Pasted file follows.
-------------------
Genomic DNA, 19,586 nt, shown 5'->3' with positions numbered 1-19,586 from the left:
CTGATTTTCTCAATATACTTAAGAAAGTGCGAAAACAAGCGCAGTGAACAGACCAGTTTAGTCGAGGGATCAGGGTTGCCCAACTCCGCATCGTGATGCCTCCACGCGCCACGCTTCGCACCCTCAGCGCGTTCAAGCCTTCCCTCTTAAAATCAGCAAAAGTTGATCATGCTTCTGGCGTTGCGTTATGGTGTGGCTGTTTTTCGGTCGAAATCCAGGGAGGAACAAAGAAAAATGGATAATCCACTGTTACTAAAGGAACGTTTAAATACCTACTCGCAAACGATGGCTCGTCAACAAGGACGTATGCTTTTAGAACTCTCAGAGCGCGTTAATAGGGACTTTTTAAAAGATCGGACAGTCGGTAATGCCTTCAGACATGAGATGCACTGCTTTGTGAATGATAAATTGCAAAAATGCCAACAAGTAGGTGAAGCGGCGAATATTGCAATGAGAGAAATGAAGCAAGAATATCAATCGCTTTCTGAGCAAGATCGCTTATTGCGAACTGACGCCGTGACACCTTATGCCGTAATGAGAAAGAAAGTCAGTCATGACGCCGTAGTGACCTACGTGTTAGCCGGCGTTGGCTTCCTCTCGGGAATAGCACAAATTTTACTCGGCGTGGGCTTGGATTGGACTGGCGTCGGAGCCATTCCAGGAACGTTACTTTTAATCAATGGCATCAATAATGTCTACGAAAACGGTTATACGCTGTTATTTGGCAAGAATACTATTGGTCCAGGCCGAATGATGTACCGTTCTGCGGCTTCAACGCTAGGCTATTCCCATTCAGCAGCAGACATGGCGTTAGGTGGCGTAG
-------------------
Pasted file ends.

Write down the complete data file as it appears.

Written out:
Genomic DNA, 19,586 nt, shown 5'->3' with positions numbered 1-19,586 from the left:
CTGATTTTCTCAATATACTTAAGAAAGTGCGAAAACAAGCGCAGTGAACAGACCAGTTTAGTCGAGGGATCAGGGTTGCCCAACTCCGCATCGTGATGCCTCCACGCGCCACGCTTCGCACCCTCAGCGCGTTCAAGCCTTCCCTCTTAAAATCAGCAAAAGTTGATCATGCTTCTGGCGTTGCGTTATGGTGTGGCTGTTTTTCGGTCGAAATCCAGGGAGGAACAAAGAAAAATGGATAATCCACTGTTACTAAAGGAACGTTTAAATACCTACTCGCAAACGATGGCTCGTCAACAAGGACGTATGCTTTTAGAACTCTCAGAGCGCGTTAATAGGGACTTTTTAAAAGATCGGACAGTCGGTAATGCCTTCAGACATGAGATGCACTGCTTTGTGAATGATAAATTGCAAAAATGCCAACAAGTAGGTGAAGCGGCGAATATTGCAATGAGAGAAATGAAGCAAGAATATCAATCGCTTTCTGAGCAAGATCGCTTATTGCGAACTGACGCCGTGACACCTTATGCCGTAATGAGAAAGAAAGTCAGTCATGACGCCGTAGTGACCTACGTGTTAGCCGGCGTTGGCTTCCTCTCGGGAATAGCACAAATTTTACTCGGCGTGGGCTTGGATTGGACTGGCGTCGGAGCCATTCCAGGAACGTTACTTTTAATCAATGGCATCAATAATGTCTACGAAAACGGTTATACGCTGTTATTTGGCAAGAATACTATTGGTCCAGGCCGAATGATGTACCGTTCTGCGGCTTCAACGCTAGGCTATTCCCATTCAGCAGCAGACATGGCGTTAGGTGGCGTAG